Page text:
The politics of 21st-century America has overflowed with constitutional controversies. In this online seminar, fellows will return to the single largest repository of American political ideas – The Federalist Papers – and consider them anew through the lens of current events. 

Each session, fellows will read a section of The Federalist that discusses a given set of institutions or themes and news accounts of a contemporary issue involving these institutions or themes. In each case, fellows will discuss such questions as: What assumptions (about American political culture, the nature and purposes of American government, human nature, etc.) do the papers/primary sources in question reflect? Do those assumptions still hold in today’s America? If so, what does The Federalist tell us about the contemporary issue we are discussing? If not, why not, and what difference(s) does that change make for our understanding of American political institutions?

Greg Weiner on James Madison's View of Constitutional Interpretation

Faculty

Greg Weiner

Greg Weiner is associate professor of Political Science, founding director of the Daniel Patrick Moynihan Center for Scholarship and Statesmanship, and provost at Assumption College. He is the author of American Burke: The Uncommon Liberalism of Daniel Patrick Moynihan.

Preview the Syllabus by Week/Session

Readings:

  • The Federalist, 31, 44, 45, 46

Discussion Questions:

  1. What is Publius’ case for unlimited powers of national defense and taxation?
  2. What assurance does he give us that the powers he proposes will be safely exercised? Have those safeguards held up?
  3. Is the “necessary and proper” clause actually necessary? Has it proved to be pernicious?
  4. Has Publius turned out to be right that the states are likelier to encroach on the federal government than the other way around? What factors, if any, have changed since his analysis?
  5. Does Publius actually care about federalism?

Readings:

  • The Federalist, Nos. 47, 48, 49, 51

Discussion Questions:

  1. Publius makes dire warnings if the separation of powers is not maintained, yet most observers would agree that the mechanisms do not operate as he predicted. Have his warnings come true? Why or why not?
  2. What can we learn from Publius about the nature of power? For Publius, is power a phenomenon separate from the person who wields it?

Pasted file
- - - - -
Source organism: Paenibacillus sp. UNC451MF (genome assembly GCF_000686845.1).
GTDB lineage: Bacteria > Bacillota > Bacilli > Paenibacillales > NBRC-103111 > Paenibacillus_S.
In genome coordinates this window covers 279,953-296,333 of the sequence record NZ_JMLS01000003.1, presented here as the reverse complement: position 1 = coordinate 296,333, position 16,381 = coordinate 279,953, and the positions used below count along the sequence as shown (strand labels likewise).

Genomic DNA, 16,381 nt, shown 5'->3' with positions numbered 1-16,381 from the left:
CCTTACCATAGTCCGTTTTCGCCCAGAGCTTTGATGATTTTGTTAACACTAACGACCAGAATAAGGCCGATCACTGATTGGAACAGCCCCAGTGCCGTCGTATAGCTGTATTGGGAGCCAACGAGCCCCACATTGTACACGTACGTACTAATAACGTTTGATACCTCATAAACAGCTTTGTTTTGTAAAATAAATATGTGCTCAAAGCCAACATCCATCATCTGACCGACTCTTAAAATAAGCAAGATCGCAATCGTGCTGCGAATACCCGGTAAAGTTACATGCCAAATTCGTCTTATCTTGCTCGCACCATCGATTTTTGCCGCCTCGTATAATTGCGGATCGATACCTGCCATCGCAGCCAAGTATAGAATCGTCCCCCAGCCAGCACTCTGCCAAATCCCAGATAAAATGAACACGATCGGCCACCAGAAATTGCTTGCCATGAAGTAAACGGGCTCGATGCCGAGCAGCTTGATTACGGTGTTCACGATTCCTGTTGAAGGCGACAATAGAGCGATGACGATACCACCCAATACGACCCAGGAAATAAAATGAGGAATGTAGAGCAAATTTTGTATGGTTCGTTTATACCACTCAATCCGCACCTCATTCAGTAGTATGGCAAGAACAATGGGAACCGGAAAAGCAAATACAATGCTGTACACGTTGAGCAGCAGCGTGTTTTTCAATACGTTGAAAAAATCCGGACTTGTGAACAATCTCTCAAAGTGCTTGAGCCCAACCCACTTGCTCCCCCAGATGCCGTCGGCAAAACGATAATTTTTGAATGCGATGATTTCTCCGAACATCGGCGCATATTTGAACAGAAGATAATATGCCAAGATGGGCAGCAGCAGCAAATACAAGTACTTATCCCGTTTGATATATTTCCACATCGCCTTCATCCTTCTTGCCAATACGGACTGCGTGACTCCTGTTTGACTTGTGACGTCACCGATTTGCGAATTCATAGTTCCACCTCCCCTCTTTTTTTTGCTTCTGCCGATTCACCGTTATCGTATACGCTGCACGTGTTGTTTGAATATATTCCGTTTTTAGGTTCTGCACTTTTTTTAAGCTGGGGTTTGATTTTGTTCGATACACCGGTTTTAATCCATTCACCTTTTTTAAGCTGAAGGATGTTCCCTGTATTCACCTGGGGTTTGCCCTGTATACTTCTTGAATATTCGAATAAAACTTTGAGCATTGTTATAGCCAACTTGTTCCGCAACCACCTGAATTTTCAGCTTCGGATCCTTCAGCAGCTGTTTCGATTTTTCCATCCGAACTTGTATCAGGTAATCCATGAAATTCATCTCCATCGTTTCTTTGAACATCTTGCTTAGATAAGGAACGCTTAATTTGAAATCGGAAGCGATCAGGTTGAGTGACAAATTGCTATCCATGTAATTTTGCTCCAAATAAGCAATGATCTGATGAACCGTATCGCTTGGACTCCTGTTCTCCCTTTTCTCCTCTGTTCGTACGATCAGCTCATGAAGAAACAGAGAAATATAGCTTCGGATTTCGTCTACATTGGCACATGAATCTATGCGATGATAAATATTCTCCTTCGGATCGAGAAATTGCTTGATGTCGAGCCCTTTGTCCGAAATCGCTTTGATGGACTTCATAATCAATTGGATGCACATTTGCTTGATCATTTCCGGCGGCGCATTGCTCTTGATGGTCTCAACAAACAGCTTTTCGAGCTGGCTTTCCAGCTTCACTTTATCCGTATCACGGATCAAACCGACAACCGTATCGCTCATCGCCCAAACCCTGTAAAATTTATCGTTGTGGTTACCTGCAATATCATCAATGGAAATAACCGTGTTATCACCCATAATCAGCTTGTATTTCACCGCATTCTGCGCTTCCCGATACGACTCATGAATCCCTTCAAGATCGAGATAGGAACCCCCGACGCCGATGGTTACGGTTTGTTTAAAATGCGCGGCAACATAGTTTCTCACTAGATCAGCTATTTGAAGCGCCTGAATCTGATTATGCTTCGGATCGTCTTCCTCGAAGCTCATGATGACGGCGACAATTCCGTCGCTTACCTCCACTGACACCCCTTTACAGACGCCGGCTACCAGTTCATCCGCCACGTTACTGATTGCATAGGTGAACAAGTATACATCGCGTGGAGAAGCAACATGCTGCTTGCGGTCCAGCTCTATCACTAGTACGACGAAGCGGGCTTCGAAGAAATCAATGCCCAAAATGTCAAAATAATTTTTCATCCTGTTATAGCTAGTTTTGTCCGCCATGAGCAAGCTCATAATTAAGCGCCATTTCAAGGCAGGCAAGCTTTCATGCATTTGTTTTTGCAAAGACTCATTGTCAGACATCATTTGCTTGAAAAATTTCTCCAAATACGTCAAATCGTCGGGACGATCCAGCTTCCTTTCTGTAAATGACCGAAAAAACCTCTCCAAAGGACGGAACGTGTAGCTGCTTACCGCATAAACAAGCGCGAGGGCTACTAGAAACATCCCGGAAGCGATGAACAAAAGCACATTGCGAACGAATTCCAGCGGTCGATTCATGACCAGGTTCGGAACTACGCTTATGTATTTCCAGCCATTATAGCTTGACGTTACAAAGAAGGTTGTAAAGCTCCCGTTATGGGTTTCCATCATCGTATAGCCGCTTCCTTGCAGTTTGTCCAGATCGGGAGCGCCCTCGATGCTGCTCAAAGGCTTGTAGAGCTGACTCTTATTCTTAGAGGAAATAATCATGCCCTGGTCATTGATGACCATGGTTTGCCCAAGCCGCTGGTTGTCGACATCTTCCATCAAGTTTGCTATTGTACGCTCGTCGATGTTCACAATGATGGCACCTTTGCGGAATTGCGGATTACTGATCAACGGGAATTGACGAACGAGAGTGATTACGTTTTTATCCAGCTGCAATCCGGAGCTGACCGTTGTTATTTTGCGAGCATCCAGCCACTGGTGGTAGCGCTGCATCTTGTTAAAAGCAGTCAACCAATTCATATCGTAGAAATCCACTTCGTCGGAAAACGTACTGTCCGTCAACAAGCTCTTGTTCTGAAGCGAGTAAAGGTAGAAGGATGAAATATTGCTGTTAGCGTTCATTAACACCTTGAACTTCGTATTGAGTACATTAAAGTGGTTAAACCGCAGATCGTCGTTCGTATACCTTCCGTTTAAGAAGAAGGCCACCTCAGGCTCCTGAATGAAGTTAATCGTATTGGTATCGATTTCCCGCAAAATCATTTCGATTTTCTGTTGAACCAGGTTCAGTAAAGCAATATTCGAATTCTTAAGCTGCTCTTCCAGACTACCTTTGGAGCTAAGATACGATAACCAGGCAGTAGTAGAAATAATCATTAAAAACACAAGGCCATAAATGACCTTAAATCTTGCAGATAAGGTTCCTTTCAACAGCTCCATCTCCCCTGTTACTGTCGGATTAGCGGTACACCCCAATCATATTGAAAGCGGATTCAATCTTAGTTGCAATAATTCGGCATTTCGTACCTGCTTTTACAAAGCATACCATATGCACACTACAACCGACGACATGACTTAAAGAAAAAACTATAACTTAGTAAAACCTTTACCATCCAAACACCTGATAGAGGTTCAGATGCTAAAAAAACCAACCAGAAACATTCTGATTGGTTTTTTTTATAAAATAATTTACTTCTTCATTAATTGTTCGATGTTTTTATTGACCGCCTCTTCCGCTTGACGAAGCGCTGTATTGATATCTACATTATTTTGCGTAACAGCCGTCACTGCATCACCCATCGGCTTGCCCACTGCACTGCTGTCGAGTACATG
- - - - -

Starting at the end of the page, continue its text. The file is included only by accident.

3. Why is Publius more concerned about Congress than the president? What has changed, if anything?
  4. Have we achieved Publius’ constitutional “veneration”? How does it serve us well and/or poorly?
  5. What assumptions lay behind Publius’ mechanisms for maintaining the separation of powers? Have those assumptions panned out? Why or why not?

Readings:

  • The Federalist, Nos. 55, 57, 62, 63

Discussion Questions:

  1. What might Publius say about contemporary debates about increasing the size of the House of Representatives?
  2. Publius expresses confidence in the basic capacity of the people for self-government. In what, exactly, is he confident? What are his doubts? How do we see both in his institutional design?
  3. What prevents the House from abusing the people? What might undermine or bolster that protection?
  4. Does Publius support equal state representation in the Senate? What are the contemporary implications of that equality?
  5. What are the ways in which the Senate helps to prevent governmental abuse? Is Publius’ case still persuasive today?

Readings:

  • The Federalist, Nos. 68, 71, 72, 73

Discussion Questions:

  1. Does the Electoral College still serve the purposes Publius identifies? Why or why not? Should it be preserved?
  2. What does Publius say “the republican principle” tells us about the responsibilities of presidents? Do they still serve this function? Why or why not?
  3. What incentives does eligibility for reelection provide? How do those incentives operate similarly and differently today?
  4. How does Publius anticipate the veto being used? What can we learn from the differences between what he expects and how the veto is used today?

Readings:

  • The Federalist, Nos. 78, 81, 84

Discussion Questions:

  1. On what basis does Publius argue the judiciary cannot be dangerous? Are those reasons still persuasive? Why or why not?
  2. What might Publius say about recent proposals to expand the Supreme Court or limit the terms of members?
  3. On Publius’ reading, what forces control judges? Do they still work as he predicted?
  4. Why does Publius think a Bill of Rights might be dangerous? Are signs of those dangers evident in contemporary politics?

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